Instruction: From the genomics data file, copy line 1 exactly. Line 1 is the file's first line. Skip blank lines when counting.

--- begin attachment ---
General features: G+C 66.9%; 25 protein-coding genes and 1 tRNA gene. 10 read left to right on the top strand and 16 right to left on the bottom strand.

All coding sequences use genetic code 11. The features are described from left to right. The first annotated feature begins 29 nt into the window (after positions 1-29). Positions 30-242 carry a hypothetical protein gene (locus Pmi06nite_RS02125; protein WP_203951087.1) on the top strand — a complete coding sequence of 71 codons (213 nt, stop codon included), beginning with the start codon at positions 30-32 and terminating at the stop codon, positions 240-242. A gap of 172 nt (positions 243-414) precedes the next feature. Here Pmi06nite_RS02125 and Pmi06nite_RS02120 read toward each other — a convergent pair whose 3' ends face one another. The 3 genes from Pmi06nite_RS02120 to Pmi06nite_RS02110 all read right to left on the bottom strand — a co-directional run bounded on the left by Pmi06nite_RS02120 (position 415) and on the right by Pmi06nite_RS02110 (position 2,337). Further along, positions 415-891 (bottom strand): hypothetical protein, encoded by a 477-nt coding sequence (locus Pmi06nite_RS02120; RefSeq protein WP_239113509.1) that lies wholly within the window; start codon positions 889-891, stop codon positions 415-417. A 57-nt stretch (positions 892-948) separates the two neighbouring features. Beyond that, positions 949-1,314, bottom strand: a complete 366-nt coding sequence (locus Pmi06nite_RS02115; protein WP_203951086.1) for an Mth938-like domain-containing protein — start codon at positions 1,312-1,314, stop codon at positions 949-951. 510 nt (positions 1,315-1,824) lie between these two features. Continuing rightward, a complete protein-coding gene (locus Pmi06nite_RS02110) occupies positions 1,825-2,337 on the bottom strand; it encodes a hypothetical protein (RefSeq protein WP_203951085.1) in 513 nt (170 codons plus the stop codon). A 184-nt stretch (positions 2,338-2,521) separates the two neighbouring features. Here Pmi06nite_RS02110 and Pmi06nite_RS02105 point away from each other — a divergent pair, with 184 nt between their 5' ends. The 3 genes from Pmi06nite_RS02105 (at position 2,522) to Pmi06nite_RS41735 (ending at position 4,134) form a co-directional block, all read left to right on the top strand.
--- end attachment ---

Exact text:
General features: G+C 66.9%; 25 protein-coding genes and 1 tRNA gene. 10 read left to right on the top strand and 16 right to left on the bottom strand.